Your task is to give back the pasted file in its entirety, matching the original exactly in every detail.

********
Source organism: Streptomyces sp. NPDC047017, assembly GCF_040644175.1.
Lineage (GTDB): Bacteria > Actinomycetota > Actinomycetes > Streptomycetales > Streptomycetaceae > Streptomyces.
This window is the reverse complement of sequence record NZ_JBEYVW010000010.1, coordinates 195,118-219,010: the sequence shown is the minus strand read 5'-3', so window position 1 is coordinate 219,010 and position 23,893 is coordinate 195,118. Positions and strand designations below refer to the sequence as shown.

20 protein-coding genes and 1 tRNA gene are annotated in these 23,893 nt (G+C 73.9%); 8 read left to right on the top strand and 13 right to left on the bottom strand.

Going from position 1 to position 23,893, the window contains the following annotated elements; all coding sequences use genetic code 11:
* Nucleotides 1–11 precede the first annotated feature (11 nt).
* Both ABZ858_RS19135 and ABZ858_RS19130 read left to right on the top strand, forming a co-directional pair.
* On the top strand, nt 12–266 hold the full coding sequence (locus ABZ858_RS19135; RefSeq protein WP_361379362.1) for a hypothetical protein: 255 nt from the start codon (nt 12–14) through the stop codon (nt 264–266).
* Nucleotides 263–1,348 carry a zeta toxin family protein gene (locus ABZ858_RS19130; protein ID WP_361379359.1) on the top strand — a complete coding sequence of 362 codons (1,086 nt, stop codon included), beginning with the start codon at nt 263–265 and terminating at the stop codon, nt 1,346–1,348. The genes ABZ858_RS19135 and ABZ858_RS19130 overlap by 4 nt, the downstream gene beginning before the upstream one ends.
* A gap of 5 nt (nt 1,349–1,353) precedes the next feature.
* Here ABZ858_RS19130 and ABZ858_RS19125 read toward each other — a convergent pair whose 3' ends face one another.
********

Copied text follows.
Source organism: Streptomyces sp. NPDC047017, assembly GCF_040644175.1.
Lineage (GTDB): Bacteria > Actinomycetota > Actinomycetes > Streptomycetales > Streptomycetaceae > Streptomyces.
This window is the reverse complement of sequence record NZ_JBEYVW010000010.1, coordinates 195,118-219,010: the sequence shown is the minus strand read 5'-3', so window position 1 is coordinate 219,010 and position 23,893 is coordinate 195,118. Positions and strand designations below refer to the sequence as shown.

20 protein-coding genes and 1 tRNA gene are annotated in these 23,893 nt (G+C 73.9%); 8 read left to right on the top strand and 13 right to left on the bottom strand.

Going from position 1 to position 23,893, the window contains the following annotated elements; all coding sequences use genetic code 11:
* Nucleotides 1–11 precede the first annotated feature (11 nt).
* Both ABZ858_RS19135 and ABZ858_RS19130 read left to right on the top strand, forming a co-directional pair.
* On the top strand, nt 12–266 hold the full coding sequence (locus ABZ858_RS19135; RefSeq protein WP_361379362.1) for a hypothetical protein: 255 nt from the start codon (nt 12–14) through the stop codon (nt 264–266).
* Nucleotides 263–1,348 carry a zeta toxin family protein gene (locus ABZ858_RS19130; protein ID WP_361379359.1) on the top strand — a complete coding sequence of 362 codons (1,086 nt, stop codon included), beginning with the start codon at nt 263–265 and terminating at the stop codon, nt 1,346–1,348. The genes ABZ858_RS19135 and ABZ858_RS19130 overlap by 4 nt, the downstream gene beginning before the upstream one ends.
* A gap of 5 nt (nt 1,349–1,353) precedes the next feature.
* Here ABZ858_RS19130 and ABZ858_RS19125 read toward each other — a convergent pair whose 3' ends face one another.